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New York, NY Boiler Explosion, Sept 1862



Fearful Explosion of a Boiler in Delancey street.



About 7 1/2 o'clock, yesterday morning, a fearful boiler explosion occurred in the manufactory of J.M. SINGER & CO., on the corner of Delancey and Mangin streets, from the effects of which three men have already died, and four others are scalded so badly that the physicians state it will be impossible for them to recover. The names of the deceased are CHRISTOPHER SHIELDS, of No. 232 Delancey; PATRICK GILSON, of No. 110 Goerickstreet, and ROBERT S. WILEY, corner of Stanton and Lewis-streets; WILLIAM FORD, of Greenpoint, and THOMAS CONNOLLY, of Rivington-street were in a dying condition, at the New-York Hospital, at a late hour last evening. CHRISTOPHER SHIELDS was so horribly scalded that he survived but a few moments after the accident. There are several other persons who are much injured, both by the steam and the bricks which fell upon them, but it is thought they may be saved.

Yesterday afternoon Coroner WILDEY and Deputy-Coroner BEACH went to the Station-house in that Ward, and proceeded to empanel a jury, and to get together the witnesses, with the intention of giving the case a thorough investigation. After the preliminary steps upon the inquest had been taken, all further action was postponed until 8 o'clock this morning, at which time all who have any knowledge of the facts and circumstances which led to this serious casualty are desired to be at the Station-house. There was a great degree of excitement in the neighborhood, yesterday, owing to the reports of the Police -- and others who had an opportunity to know -- that the accident was caused by the culpable negligence of those who had the care of the establishment the previous night.

BOWEN G. LORD, Sergeant of the Sanitary Squad, arrested Mr. GEO. R. MCKENZIE, the agent of the establishment. He was taken before Justice OSBORNE, yesterday afternoon, and upon the complaint of Officer LARD, was held to bail to await the result of the Coronels investigation. The charge against Mr. MCKENZIE is, that he had in his employ as engineer a illegible] who was not qualified according to law, and that he has thereby been guilty of a violation of an act of the Legislature of this State, passed in April last, which act provides that all persons in the City of New-York, acting as engineers, or who have charge of steam engines, shall have a certificate signed by the Police Commissioners, and at least two engineers of approved experience and ability.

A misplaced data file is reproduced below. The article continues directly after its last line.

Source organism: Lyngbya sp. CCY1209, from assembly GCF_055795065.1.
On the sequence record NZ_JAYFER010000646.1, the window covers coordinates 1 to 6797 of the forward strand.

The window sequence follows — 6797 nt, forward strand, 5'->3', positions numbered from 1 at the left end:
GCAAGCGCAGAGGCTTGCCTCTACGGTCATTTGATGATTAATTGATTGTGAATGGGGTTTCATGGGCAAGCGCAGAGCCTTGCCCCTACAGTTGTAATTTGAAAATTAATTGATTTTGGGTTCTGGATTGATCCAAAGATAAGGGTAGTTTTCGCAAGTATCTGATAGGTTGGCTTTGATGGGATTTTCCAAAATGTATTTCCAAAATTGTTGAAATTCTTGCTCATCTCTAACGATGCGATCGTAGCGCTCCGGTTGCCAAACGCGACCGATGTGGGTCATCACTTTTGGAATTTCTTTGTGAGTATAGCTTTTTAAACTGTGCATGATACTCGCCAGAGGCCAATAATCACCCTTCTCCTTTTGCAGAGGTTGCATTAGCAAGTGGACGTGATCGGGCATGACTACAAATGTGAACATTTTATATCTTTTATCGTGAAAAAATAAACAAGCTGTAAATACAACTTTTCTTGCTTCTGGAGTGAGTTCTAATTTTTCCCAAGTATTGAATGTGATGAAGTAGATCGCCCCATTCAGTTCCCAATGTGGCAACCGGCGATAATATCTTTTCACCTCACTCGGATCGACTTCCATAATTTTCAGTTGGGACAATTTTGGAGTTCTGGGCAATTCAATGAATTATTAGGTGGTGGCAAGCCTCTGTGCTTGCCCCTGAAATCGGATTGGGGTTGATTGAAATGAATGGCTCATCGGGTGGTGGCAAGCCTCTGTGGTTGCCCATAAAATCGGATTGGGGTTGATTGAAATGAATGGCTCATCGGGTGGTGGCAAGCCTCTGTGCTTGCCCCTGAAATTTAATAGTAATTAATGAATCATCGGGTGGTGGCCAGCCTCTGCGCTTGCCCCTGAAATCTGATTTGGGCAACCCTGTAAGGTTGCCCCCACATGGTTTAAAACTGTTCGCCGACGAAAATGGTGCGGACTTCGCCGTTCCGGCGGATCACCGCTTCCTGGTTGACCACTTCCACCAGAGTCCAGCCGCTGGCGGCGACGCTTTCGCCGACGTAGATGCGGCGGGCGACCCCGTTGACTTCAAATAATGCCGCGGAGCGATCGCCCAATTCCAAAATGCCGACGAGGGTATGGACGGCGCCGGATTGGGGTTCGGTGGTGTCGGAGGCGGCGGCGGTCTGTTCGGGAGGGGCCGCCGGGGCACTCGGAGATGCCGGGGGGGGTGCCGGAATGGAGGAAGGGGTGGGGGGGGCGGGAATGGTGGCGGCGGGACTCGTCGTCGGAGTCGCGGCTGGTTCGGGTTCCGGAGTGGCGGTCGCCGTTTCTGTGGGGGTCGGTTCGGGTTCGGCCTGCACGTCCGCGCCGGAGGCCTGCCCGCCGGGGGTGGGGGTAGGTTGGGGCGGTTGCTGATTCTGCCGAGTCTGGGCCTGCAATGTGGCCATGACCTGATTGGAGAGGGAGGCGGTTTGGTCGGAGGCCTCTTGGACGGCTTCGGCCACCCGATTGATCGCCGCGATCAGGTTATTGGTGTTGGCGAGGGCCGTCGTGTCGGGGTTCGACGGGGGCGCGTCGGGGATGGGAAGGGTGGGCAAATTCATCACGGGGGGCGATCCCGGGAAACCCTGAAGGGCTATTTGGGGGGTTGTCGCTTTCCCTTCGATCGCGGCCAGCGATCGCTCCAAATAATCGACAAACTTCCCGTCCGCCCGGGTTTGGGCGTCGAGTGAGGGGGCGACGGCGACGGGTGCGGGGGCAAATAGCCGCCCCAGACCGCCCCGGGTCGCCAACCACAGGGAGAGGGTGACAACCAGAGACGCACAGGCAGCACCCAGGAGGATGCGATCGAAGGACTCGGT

The facts of the case will doubtless all be investigated, and the real cause of the explosion made public upon the inquest, and until this transpires, we forbear to comment upon the various conflicting rumors which were yesterday set afloat throughout all that part of the City. Coroner WILDEY was very active yesterday and last evening in securing the witnesses in the case, and says that he is determined to ferret out, and bring to the bar of justice the person or persons, who are guilty of the criminal negligence -- if any such there are.

The building, which was a very large one, was shattered and torn from top to bottom, and the damage to that alone is variously estimated at from $8,000 to $10,000. It was owned by Messrs. SINGER & Co., but not at present occupied by them, they having leased it to other parties. There is an insurance upon it of $32,000; also an insurance of $2,000 upon the engines and $1,000 upon the shafting and other machinery. The loss of property in and around the premises, in addition to the building, is estimated at $12,000.

AUSTIN KELLY & Co., hoop-skirt manufacturers, occupied a considerable portion of the upper part of the building. They usually employ between three and four hundred girls, and it is only owing to the fact that the explosion took place at an early hour in the morning, that a much greater loss of life did not occur.

The New York Times, New York, NY 7 Sept 1862

article | by Dr. Radut